Managing Blueberry Bush Diseases
Although blueberry bushes are disease resistant, some pathogens can infect them. The most common diseases are caused by fungus and bacteria. You can avoid blueberry diseases by giving your plants the conditions they need to remain healthy. It’s usually poor climate and soil conditions that cause blueberry plants to suffer.
What Blueberries Need
Providing your blueberries with optimal conditions will keep them disease free. The following list details the requirements for growing blueberries that produce high yields of berries:
- Soil requirements – Well-drained, acidic soil with a pH of 4.5 to 5.6., and high organic matter
- Water – 1 to 2 inches of water every week, being careful not to water-log the roots.
- Cover crops – Planting cover crops reduces pathogens and controls weeds. These crops include buckwheat, sorghum, millet and rapeseed.
- Mulch – Apply 4 to 6 inches of mulch with a cover layer of pine bark, peat moss or sawdust compost
- Nitrogen – Test the soil and add nitrogen each year, if necessary.
- Prune – Prune any dead or damaged canes while the blueberries are dormant. This allows for air circulation to prevent fungus growth.
If you gave your blueberry bushes the proper requirements, you probably won’t have to worry about them becoming infected, but sometimes it can happen. These are the most common diseases that blueberries contract:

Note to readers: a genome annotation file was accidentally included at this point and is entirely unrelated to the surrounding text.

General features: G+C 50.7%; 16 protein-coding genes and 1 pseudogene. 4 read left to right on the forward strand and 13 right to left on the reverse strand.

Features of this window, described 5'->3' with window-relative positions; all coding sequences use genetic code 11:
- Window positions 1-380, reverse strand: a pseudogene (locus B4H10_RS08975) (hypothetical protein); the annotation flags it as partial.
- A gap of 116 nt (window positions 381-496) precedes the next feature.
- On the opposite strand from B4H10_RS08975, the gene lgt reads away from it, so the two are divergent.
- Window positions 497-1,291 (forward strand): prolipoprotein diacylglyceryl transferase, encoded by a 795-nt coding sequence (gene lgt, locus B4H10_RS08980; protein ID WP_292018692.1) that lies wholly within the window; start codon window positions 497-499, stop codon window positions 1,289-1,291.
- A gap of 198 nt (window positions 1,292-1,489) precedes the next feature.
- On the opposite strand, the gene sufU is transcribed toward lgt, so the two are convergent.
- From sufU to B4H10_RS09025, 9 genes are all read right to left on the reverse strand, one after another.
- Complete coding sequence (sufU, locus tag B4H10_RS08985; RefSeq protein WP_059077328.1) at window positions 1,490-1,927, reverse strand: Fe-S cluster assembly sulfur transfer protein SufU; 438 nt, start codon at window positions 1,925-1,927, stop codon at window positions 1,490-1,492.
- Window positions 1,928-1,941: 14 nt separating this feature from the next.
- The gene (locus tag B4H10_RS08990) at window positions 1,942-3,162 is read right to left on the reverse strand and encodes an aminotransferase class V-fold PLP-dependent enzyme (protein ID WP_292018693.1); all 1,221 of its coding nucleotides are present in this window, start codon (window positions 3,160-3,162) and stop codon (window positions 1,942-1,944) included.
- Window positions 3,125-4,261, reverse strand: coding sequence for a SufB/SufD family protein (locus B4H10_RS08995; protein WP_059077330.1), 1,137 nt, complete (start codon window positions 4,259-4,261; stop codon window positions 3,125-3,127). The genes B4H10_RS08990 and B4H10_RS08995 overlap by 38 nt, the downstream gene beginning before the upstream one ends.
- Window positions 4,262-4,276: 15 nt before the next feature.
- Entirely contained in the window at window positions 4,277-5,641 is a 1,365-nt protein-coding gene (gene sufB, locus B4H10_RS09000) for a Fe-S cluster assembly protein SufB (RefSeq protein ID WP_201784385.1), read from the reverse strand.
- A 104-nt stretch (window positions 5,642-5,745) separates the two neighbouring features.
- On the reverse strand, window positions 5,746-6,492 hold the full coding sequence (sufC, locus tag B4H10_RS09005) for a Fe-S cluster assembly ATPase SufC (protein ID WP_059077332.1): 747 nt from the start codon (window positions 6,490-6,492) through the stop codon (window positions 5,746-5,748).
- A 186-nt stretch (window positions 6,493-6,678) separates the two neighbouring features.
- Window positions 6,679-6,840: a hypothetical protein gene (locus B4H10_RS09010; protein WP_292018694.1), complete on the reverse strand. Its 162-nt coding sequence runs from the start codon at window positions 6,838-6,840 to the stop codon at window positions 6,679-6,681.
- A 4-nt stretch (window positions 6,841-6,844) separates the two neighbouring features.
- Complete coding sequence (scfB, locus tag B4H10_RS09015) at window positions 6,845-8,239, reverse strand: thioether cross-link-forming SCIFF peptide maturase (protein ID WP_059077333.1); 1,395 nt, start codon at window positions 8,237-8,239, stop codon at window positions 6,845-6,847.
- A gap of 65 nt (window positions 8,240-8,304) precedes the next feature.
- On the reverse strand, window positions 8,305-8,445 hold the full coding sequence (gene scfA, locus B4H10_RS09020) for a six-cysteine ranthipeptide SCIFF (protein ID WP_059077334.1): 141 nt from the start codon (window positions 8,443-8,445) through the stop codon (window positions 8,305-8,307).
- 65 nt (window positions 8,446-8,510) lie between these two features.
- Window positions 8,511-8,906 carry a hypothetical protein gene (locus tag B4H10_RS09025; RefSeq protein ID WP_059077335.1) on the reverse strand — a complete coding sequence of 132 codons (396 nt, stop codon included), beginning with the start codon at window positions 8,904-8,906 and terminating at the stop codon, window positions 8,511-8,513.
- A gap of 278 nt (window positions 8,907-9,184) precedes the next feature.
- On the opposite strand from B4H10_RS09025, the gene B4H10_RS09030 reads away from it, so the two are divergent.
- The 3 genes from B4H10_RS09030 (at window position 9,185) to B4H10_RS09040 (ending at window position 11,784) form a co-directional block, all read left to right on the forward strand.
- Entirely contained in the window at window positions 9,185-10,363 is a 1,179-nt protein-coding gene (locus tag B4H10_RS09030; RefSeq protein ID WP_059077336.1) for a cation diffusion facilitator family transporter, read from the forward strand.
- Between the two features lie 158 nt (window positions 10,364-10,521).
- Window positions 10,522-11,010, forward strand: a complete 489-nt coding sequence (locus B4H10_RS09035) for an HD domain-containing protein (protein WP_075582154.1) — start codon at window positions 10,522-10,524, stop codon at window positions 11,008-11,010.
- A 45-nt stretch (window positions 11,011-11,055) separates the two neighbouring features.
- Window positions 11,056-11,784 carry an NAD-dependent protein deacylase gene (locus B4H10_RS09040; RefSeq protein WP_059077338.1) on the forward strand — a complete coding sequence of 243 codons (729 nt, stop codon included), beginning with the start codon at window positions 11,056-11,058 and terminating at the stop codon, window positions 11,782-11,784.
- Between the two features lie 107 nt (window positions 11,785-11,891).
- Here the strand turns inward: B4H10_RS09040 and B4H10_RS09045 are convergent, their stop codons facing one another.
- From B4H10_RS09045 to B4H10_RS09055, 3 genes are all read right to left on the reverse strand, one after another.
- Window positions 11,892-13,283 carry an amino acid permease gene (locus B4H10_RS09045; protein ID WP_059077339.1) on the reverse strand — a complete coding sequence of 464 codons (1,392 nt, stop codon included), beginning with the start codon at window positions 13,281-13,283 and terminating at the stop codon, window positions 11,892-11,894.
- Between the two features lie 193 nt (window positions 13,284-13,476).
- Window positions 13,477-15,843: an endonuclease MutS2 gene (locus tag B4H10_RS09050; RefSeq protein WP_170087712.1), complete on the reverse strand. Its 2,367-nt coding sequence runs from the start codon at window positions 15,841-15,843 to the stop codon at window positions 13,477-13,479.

Fungal Fruit Rots
These are the major fungal fruit rots of blueberries and their symptoms. Once these diseases infect your blueberries, they’re very difficult to eradicate:
- Ripe rot or Anthracnose – The fungus (Colletotrichum acutatum) causes this disease. Its spores infect the green berries, which begin rotting when they start to ripen. The sticky, orange fungus continues to invade the berries even after harvest.
- Botrytis blight or gray mold – Cool, wet weather causes gray mold (Botrytis cinerea) to grow on blueberry bushes. The blight overwinters on dead or decomposing plants that are covering the soil. It results in blossom blight, fruit rot and dying green branches.
- Mummy berry – This fungus (Monilinia vaccinia-corymbosi) creates infected flowers that attract bees. The bees carry the fungal spores to other flowers as they collect pollen, infecting more of the plant. The diseased flowers produce berries filled with the fungus. The pink berries fall to the ground, infecting the soil. The fungus then infects young plant shoots.
Bacterial diseases are devastating to blueberry bushes. Pruning all the dead and diseased branches helps manage these diseases, but sometimes replacing the bushes is the only solution.
- Bacterial canker – The bacterium (Pseudomonas syringae) causes this blueberry disease. The succulent young branches of newly planted blueberries are prime candidates for this bacterial canker. The disease enters the plant in the spring through damaged areas caused by frost. Prune any damaged branches immediately.
- Crown gall – This disease (Agrobacterium tumefaciens) lives in the soil. It infects damaged stems and roots, resulting in the formation of knobby galls. Rain, water, infected garden tools and cuttings spread the disease to other blueberry plants. If any of your blueberries grow galls, pull them up. You have to wait three years before planting in the infected area again.
Many other blueberry diseases caused by fungus, bacteria, viruses and nemotodes can infect your plants. Remember that you can prevent most of these diseases with proper care and maintenance.